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Women in Ancient America
By Karen Olsen Bruhns, Karen E. Stothert
UNIVERSITY OF OKLAHOMA PRESSCopyright © 2014 University of Oklahoma Press
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Women and Gender
Archaeology is the principal means through which we understand humanity in the prehistoric past, and an auxiliary approach we use to clarify more recent human history. While the concept of humanity embodies both women and men, until recently women were underrepresented in historical narratives. Because our society uses the results of archaeological studies to validate its myths of origin, it is unacceptable to write histories that omit women and their perspectives. We must include them because women and girls constitute half of humanity, and their participation and contributions to the course of history are distinct from those of men and boys.
Human societies are made up of females and males in approximately equal numbers, and women and men of the same population overlap with respect to height and weight unless one sex is seriously underfed or otherwise stressed because of cultural practices. Moreover, observing human biological patterns leads biologists to expect similarities in women's and men's strategies in feeding and other social activities. For instance, with respect to mating strategies, Blaffer Hrdy (1981) has observed that sexual dimorphism among humans indicates that both females and males are likely to maximize reproductive success through multiple mates: they are both mildly polygamous. This lack of difference between males and females is frequently obscured by the multiplicity of values and cultural stratagems that different societies overlay onto these basic biological aspects of humanity—that is to say, gender.
Gender is a social script designed arbitrarily on the basis of a biological fact. While a person may feel that the gender system she grew up with is completely natural and universal, the arbitrariness of such systems is demonstrated by the fact that they change through time, often even within a lifetime, and are variable across space. Today anthropologists are investigating cultural constructs of gender and discovering how gender affects every individual's participation in society. Scholarly research has begun to reflect the fact that gender is a crucial factor in all social life and in history. Responsible interpretation of the past involves placing the missing half of humanity back into those scientific studies and old androcentric narratives that so often omitted women and ignored those aspects of life associated with women. Engendering the past implies creating narratives that recognize the potential for complex gender scenarios in human societies.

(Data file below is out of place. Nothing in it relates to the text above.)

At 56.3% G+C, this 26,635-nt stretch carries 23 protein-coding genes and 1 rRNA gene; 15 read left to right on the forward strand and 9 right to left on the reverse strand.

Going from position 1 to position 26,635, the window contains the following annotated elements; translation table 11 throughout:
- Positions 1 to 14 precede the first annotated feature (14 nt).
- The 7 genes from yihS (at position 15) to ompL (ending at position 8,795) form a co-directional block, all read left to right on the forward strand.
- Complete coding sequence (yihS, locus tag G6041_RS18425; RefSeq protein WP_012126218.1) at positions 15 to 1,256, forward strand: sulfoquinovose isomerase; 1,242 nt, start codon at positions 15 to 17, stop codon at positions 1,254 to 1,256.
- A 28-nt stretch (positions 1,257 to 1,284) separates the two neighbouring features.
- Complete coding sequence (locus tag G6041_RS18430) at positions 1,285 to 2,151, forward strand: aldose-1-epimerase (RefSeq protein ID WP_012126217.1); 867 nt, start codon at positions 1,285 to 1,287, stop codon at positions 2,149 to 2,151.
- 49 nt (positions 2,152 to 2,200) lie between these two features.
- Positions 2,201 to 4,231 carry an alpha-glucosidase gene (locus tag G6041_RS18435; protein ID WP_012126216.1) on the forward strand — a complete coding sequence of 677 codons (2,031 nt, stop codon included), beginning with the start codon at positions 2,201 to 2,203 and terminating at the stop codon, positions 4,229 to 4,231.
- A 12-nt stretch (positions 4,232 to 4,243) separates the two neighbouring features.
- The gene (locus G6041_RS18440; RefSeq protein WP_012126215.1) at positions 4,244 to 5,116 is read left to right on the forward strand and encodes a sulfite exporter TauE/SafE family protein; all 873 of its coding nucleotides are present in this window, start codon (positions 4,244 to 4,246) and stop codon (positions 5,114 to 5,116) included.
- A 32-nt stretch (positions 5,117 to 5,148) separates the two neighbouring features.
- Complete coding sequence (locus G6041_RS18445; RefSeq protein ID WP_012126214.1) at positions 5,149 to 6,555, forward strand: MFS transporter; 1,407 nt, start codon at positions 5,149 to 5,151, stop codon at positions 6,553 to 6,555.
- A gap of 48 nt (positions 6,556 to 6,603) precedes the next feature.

In the last decades, feminists have raised our consciousness about gender and history by drawing attention to the persistent pattern of exclusion of women from many valued areas of social life. This pattern is noted within the fields of anthropology and archaeology, where studies of male activities have been emphasized routinely and valued above those of women. Male behavior has defined the norm. Many inadequate narratives that pretend to describe universal human patterns have been presented as science but are really our own just-so stories. We should all be aware that other societies, past and present, have fostered different values and different stories, ones in which women's and men's roles are surprising to us, and that the historical narratives generated by other cultures are different from those of the Euroamerican and Western Asian religious and cultural spheres.
Ethnographic studies among groups relatively unaffected by European influences show that many of our supposedly common-sense ideas about the "natural and universal" division of labor are not present. Today we agree that division of labor by sex exists in some but not all cultures and that it may not take a form familiar to us. For instance, hunting, defined in our society as a quintessentially male activity, figures prominently in our scientific myths of origin, yet among many peoples it is natural for women to hunt small animals and to participate in communal hunts (Strange 1997). Cross-cultural studies reveal many examples of female hunters: aboriginal women hunt kangaroos with dogs in Australia and compete with dangerous carnivores to scavenge in eastern Africa (Kent 1998:36; Berndt 1981; Bird 1993; Hawkes et al. 1997). In North America, Chipewyan women have their own hunting grounds and, in the past, a Mimbres woman (fig. 1.1), great with child and bearing an antelope, could be a hunter (Brumbach and Jarvenpa 1997). Gender interdependence may well have been a common pattern in hunting throughout human history (Bodenhorn 1990).
Both ethnographic and archaeological evidence demonstrate that patterns of human behavior are tremendously variable and often run against both Western folk wisdom and our common-sense interpretations of human nature. Sifting through the data concerning women in the corpus of male-focused scientific studies, we begin to see that many of our assumptions concerning normal behaviors are ethnocentric and untenable.
Because gender has always been a key dynamic of human life, we must consider the activities of both women and men if we hope to understand history. In the classic Outline of Cultural Materials (Murdock et al. 1950) is a list of over eight hundred aspects of culture that anthropologists study, and one can appreciate how behavior varies with gender as well as with time, mode of economic production, and social organization. For example, Topic 27, "Drink, Drugs, and Indulgence," has the following subheadings:
Water and thirst
272 Nonalcoholic beverages
273 Alcoholic beverages
274 Beverage industries
275 Drinking establishments
276 Narcotics and stimulants